Samina: Being trained as a scientist, you’re technically trained but you’re not necessarily trained on the importance of mentoring, particularly for women in STEM. At Merck, I learned over the years that it’s very important to have different types of mentors at different stages of your career.
Bach-Yen: I think mentoring is the most important support we need to provide to girls. I first immigrated to America at age 16 without a family, and if I did not have mentors in high school and college and medical school, I would not be where I am now. Then when I joined NIH and finally Merck I had a tremendous amount of support.
Lori: I totally agree. I’d suggest before we have mentors we have early childhood exposure where kids can see STEM is fun-- and we should be creative about the ways we present this. Both of my kids think they can be a doctor because that’s what they see at home.
There are times unfortunately where I experienced barriers; most of them came after I had children. It ended up that there was a group of moms in my medical school who would all breastfeed in the back room together and we formed our own support group. And before we knew it the school had created a room for us because so many of us had gone to them to say that “We deserve to be here.”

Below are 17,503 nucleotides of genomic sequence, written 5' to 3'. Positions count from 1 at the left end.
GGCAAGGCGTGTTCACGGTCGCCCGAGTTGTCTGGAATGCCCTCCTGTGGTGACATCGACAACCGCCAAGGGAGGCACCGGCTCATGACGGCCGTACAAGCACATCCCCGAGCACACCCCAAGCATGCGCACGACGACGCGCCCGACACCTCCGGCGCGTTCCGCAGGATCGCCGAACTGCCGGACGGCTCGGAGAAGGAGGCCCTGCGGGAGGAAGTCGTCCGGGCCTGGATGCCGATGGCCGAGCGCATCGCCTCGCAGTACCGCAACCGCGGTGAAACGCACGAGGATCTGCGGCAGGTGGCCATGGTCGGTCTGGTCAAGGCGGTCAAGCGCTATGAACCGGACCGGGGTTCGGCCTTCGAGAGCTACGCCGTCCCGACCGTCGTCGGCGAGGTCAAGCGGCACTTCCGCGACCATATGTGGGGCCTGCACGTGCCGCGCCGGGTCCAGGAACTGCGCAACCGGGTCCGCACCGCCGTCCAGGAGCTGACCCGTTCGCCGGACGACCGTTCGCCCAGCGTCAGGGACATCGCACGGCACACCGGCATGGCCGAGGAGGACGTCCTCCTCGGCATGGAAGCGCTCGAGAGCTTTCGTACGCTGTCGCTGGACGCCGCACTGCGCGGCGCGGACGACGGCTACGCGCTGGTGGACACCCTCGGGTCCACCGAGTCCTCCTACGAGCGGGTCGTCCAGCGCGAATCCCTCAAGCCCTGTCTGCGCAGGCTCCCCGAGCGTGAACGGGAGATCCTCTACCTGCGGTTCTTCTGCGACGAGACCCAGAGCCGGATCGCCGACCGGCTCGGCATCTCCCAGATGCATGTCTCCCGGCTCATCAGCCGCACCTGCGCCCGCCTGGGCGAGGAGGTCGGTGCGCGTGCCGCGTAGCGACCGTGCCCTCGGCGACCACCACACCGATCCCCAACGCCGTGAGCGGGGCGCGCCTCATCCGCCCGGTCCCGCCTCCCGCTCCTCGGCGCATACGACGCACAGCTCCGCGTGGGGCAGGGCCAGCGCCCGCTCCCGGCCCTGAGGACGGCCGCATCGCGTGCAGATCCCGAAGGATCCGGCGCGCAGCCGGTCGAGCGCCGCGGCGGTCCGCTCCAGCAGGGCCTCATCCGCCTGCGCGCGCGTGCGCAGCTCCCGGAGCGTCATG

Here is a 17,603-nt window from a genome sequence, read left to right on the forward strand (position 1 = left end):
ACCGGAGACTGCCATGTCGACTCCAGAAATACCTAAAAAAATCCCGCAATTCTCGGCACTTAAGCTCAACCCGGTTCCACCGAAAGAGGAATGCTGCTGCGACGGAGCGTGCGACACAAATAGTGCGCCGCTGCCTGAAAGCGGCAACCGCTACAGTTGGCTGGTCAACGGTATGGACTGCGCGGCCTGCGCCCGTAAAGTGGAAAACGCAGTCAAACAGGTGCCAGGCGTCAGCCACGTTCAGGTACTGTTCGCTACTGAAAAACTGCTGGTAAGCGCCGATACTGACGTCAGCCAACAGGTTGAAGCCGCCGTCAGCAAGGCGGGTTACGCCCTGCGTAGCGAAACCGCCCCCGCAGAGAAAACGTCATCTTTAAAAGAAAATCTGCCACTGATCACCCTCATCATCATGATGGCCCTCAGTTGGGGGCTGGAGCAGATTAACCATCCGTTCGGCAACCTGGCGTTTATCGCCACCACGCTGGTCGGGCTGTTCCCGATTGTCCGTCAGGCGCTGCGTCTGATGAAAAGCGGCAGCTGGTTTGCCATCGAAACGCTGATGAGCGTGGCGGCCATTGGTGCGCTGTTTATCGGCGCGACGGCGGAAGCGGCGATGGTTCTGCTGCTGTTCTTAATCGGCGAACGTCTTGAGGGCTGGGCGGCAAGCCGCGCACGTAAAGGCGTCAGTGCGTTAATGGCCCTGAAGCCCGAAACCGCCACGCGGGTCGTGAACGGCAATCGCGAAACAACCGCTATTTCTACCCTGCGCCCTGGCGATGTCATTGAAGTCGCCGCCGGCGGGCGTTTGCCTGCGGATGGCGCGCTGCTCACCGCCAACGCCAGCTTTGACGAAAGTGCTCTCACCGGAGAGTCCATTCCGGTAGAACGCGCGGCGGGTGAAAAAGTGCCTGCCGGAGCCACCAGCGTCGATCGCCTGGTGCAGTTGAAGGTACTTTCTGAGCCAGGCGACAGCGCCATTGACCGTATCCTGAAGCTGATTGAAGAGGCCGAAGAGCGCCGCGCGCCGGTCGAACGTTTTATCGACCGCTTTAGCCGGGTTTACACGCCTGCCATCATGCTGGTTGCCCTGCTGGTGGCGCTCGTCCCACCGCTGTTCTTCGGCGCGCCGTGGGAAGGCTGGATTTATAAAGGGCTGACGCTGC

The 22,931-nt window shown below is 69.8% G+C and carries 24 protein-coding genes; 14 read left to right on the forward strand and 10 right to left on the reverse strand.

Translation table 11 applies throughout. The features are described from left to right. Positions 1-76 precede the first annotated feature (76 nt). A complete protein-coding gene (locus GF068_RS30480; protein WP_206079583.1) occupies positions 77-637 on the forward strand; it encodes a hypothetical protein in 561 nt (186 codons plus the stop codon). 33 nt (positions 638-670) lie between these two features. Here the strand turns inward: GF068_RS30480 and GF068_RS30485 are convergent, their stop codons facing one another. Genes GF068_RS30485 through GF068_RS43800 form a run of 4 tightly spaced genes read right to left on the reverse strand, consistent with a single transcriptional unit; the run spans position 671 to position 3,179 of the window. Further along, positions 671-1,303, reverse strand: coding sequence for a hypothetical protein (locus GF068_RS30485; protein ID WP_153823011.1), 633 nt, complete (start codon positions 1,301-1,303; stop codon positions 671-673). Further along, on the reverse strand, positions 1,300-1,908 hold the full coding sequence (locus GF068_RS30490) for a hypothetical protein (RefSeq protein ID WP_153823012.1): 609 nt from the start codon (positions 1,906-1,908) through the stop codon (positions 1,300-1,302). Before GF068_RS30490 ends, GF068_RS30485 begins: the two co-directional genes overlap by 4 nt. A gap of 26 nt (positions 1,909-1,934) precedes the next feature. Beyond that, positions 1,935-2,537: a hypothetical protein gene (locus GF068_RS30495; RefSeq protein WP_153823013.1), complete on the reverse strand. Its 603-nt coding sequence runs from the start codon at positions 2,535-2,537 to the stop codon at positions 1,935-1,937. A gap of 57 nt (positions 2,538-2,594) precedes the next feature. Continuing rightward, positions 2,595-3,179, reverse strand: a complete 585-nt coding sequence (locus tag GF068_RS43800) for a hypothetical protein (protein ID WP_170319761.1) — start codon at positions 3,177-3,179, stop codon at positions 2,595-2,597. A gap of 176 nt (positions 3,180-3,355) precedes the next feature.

Caroline: Exposure to the opportunities is key and having someone else believe in you is vital. When there are at times little gremlins of self-doubt in your head, having someone believe you can do it is usually half the battle.
Who are some of the mentors who nurtured your interest? Who or what made a difference as you were thinking about STEM or at a big milestone in your career?
Colena: My initial interest in STEM originated with my parents who have supported me the entire way through. My father was always in my corner. He bought me my first chemistry set as an eight-year-old girl. After that, it was a veterinarian who allowed me to come to his clinic. He would let me sit and watch and ask questions. It was those types of experiences early on as young female child of color that made a difference. That and having a strong support system.
Lori: I was blessed with having women science and math teachers. I saw women all along the way.